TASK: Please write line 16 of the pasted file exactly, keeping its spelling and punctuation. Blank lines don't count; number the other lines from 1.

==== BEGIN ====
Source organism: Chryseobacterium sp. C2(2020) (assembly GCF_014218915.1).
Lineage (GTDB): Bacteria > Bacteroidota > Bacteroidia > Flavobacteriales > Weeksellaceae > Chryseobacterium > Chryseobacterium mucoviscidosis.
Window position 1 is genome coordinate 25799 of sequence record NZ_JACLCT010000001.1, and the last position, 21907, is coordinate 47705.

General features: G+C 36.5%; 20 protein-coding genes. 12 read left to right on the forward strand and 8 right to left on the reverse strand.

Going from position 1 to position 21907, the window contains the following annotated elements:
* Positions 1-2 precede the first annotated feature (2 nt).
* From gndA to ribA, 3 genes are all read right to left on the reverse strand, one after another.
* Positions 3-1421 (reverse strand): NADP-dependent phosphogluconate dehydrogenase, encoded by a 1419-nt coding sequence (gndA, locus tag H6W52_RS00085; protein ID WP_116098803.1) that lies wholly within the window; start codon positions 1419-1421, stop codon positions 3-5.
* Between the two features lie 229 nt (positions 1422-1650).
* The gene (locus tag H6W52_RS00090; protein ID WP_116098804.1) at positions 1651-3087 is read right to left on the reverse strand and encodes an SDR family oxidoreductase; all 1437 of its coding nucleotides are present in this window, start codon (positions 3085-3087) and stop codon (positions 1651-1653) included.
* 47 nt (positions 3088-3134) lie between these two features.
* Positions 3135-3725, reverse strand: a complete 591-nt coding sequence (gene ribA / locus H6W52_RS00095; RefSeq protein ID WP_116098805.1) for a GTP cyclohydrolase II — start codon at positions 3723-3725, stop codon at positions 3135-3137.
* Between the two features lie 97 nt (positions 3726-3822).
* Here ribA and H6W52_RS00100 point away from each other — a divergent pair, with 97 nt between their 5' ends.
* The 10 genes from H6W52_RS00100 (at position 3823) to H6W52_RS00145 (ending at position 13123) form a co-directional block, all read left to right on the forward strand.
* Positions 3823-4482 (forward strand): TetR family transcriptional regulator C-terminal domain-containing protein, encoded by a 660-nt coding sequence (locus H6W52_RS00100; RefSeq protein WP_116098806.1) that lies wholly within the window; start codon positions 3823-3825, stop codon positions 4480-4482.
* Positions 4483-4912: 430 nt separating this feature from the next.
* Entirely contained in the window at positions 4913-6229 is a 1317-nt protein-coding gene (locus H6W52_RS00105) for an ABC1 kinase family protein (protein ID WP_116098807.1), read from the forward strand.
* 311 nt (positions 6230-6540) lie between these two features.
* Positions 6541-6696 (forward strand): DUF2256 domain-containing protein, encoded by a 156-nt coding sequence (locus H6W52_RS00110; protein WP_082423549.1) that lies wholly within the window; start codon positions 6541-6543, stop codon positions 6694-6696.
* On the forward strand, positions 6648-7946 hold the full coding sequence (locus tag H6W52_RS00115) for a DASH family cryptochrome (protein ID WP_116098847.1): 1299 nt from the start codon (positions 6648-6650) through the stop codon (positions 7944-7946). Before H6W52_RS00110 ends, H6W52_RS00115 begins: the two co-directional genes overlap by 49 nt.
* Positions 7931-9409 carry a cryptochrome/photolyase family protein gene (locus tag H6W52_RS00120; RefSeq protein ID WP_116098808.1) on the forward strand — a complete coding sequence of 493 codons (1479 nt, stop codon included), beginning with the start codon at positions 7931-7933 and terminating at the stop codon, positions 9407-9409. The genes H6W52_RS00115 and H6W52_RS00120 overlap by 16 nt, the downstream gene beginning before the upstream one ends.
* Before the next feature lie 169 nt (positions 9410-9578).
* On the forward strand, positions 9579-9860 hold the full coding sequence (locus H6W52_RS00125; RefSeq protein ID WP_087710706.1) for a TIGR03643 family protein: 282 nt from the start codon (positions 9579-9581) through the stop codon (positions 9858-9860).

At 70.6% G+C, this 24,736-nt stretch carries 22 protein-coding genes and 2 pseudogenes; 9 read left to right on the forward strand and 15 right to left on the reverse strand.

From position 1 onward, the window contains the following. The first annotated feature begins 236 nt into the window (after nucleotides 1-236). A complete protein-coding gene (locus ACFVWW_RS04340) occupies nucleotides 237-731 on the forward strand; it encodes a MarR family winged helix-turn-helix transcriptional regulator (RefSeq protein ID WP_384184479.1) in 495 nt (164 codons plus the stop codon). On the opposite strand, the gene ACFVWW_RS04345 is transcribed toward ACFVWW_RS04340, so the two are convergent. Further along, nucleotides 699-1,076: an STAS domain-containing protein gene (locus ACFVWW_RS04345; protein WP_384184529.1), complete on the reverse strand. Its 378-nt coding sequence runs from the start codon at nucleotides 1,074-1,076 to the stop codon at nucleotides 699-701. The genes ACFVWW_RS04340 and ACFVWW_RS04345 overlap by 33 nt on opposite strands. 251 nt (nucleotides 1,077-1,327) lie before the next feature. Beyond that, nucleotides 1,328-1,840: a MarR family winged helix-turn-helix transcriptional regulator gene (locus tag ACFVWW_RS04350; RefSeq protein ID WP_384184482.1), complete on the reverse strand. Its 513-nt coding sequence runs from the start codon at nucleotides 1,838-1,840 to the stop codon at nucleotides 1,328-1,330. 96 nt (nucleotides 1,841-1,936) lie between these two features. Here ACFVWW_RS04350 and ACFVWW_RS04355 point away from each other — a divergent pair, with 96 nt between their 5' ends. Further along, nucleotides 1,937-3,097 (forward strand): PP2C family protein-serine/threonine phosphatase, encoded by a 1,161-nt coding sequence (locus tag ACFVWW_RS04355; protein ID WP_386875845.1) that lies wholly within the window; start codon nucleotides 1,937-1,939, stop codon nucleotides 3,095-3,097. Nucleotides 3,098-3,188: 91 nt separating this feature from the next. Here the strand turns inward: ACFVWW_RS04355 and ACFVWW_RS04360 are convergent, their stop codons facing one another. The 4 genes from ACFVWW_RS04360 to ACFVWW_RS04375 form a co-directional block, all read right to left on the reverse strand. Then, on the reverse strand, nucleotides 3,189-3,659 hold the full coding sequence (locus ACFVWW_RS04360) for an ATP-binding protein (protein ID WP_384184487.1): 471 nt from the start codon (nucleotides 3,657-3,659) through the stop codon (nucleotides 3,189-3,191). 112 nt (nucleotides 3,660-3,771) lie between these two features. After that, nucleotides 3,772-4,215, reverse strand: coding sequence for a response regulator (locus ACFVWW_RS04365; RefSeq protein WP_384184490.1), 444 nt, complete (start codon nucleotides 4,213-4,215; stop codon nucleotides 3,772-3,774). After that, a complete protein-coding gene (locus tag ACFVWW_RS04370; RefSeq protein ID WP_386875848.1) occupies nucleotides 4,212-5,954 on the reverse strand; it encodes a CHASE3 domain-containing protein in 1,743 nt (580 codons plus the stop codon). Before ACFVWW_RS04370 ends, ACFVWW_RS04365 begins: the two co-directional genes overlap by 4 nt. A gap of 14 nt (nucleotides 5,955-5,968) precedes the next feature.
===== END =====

* Positions 3823-4482 (forward strand): TetR family transcriptional regulator C-terminal domain-containing protein, encoded by a 660-nt coding sequence (locus H6W52_RS00100; RefSeq protein WP_116098806.1) that lies wholly within the window; start codon positions 3823-3825, stop codon positions 4480-4482.